An important motive in the conversion of the pagans, and also in the mentoring of those already converted, was without a doubt the constant infiltration of scruples and fears in an alarmist attitude that sowed fear for centuries. Fear, in effect, was ‘the characteristic state of the common man in the Middle Ages: fear of the plague, fear of invasion by foreign armies, fear of the tax collector, fear of witchcraft and magic and, above all, fear of the unknown’ (Richards). The priests of many religions feed on the fear of those whom they lead, and especially Christian priests. It is very significant that St. Caesarius of Arles (died in 542), an archbishop absolutely faithful to Rome, in almost all his propaganda interventions, which number more than two hundred, scares the readers with ‘the final judgment’. Whatever the occasion of his homiletical effusions, he rarely fails to insistently evoke the ‘court of Christ’, the ‘eternal judge’, his ‘harsh and irrevocable sentence’, etc.

The conversions of pagan Germans to Christianity were frequently due to purely material motives, already acting for ‘reasons of prestige’, especially when they came under the tutelage of Christian neighbours. Illustrious Gentiles could be chased ‘like dogs’ from the banquets of their princely courts, because Christians were forbidden to sit at the same table with pagans. It is symptomatic that also among Bavarians, Thuringians and Saxons, the nobility was the first to immediately prostrate themselves before the cross…

Jesus becomes the Germanic broadsword

With its acceptance by the Germans, Christianity was also nationalised and Germanised from the beginning. And not only in epic poems did Christ appear to German eyes as a kind of popular and cantonal king. The Franks were immediately seen as his special courtship, his chosen and preferred people. Warriors clustered around him, just as they clustered around princes. The saint is also now felt as the herald of Christ and god. Traditional Christian concepts are filled ‘with totally new content: Germanic, aristocratic and warrior content’ (Zwolfer). ‘From the religion of patience and suffering, from the flight and denial of the world, the medieval Germans made a warlike religion; and of the Man of Sorrows a Germanic king of the armies, who with his heroes travels and conquers the lands and who must be served through struggle. The German Christian fights for his Lord Christ, as he fights for the landlord he follows; even the monk in his cell feels like a member of the militia Christi’ (Dannenbauer). And naturally the clergy knew how to make the Germans proud of having converted to the Roman cross. In the prologue to the Salic law, the oldest hereditary right of the Franks, the fact of conversion is thus exalted:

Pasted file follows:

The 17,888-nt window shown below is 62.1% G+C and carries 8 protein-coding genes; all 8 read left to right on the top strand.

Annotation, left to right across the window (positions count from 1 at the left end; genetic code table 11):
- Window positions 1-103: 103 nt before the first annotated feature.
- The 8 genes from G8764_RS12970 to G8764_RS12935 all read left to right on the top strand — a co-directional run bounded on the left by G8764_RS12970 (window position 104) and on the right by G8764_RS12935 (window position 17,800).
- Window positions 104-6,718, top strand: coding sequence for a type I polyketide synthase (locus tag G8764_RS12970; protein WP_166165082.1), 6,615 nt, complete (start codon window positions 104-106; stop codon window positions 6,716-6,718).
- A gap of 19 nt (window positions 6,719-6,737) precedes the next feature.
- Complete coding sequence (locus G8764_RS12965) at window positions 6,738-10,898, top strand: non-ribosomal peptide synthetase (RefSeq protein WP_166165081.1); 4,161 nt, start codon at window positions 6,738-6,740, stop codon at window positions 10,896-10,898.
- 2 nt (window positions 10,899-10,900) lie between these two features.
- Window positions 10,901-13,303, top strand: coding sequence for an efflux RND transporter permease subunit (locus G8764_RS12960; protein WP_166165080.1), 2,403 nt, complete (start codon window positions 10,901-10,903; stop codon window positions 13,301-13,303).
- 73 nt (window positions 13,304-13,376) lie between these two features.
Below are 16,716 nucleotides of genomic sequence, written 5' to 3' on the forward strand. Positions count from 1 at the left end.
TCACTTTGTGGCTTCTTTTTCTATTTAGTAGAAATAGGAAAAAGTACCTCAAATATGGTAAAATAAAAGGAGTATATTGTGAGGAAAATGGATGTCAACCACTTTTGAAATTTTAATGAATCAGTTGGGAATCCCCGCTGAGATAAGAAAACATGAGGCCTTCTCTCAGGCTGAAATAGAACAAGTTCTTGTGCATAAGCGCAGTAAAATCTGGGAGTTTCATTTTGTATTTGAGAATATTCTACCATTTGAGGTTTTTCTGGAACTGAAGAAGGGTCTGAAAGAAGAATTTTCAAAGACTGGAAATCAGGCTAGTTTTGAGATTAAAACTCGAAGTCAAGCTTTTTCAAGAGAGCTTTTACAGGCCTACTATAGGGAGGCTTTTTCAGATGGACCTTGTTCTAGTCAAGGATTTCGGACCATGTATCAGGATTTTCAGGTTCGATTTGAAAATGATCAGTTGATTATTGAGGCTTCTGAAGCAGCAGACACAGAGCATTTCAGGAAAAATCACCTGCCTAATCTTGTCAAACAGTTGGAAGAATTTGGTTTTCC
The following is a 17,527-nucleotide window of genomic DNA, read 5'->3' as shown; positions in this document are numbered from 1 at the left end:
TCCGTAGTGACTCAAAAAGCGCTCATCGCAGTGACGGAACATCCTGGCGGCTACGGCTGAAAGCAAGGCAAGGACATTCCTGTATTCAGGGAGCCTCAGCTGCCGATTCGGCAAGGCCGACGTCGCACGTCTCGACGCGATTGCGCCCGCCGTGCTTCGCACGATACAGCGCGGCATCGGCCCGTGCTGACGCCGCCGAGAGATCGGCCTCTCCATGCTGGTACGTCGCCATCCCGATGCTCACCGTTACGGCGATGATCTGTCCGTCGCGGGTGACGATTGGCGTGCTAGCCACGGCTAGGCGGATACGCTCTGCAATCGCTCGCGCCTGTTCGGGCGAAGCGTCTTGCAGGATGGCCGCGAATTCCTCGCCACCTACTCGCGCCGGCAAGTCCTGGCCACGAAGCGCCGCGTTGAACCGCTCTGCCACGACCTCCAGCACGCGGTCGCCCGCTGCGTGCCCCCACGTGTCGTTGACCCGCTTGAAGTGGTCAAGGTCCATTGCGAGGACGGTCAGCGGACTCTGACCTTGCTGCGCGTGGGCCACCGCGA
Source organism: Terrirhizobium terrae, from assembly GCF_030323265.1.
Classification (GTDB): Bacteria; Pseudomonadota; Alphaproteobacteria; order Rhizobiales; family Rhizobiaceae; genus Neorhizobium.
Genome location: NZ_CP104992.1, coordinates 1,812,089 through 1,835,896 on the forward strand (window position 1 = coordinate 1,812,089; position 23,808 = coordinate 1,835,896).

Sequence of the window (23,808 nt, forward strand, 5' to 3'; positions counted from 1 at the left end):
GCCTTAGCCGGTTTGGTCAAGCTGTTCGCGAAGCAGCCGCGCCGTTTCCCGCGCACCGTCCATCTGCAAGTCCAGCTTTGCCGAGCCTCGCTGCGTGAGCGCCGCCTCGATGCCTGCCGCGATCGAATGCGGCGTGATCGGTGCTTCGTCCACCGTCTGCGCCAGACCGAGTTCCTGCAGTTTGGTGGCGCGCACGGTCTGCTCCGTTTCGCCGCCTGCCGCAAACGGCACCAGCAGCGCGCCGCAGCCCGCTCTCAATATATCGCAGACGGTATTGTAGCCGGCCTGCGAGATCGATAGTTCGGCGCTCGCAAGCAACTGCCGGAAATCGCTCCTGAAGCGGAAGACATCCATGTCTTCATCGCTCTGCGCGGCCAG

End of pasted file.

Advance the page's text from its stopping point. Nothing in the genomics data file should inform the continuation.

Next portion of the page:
Unclean people of the Franks, created by God himself, brave with arms, firm in the covenant of peace, profound in counsel, of great corporal nobility, of uncontaminated purity and superior complexion, bold, prompt and fiery—become to the Catholic faith, free from heresy.

Indeed, according to Christian doctrine, all peoples have been created by god; but flattery is always greatest where it is most needed. In this way the Franks appear here occupying the place of the chosen people of the Bible, of the people of Israel. And in a more recent prologue to the aforementioned Salic law, Christ also appears as the legitimate sovereign of the gens Francorum. He appears ‘personally before the Franks’. He loves those who are far superior to the old world power, ‘the chosen people of a new alliance’. ‘They have defeated the Romans and they have broken the Roman yoke’…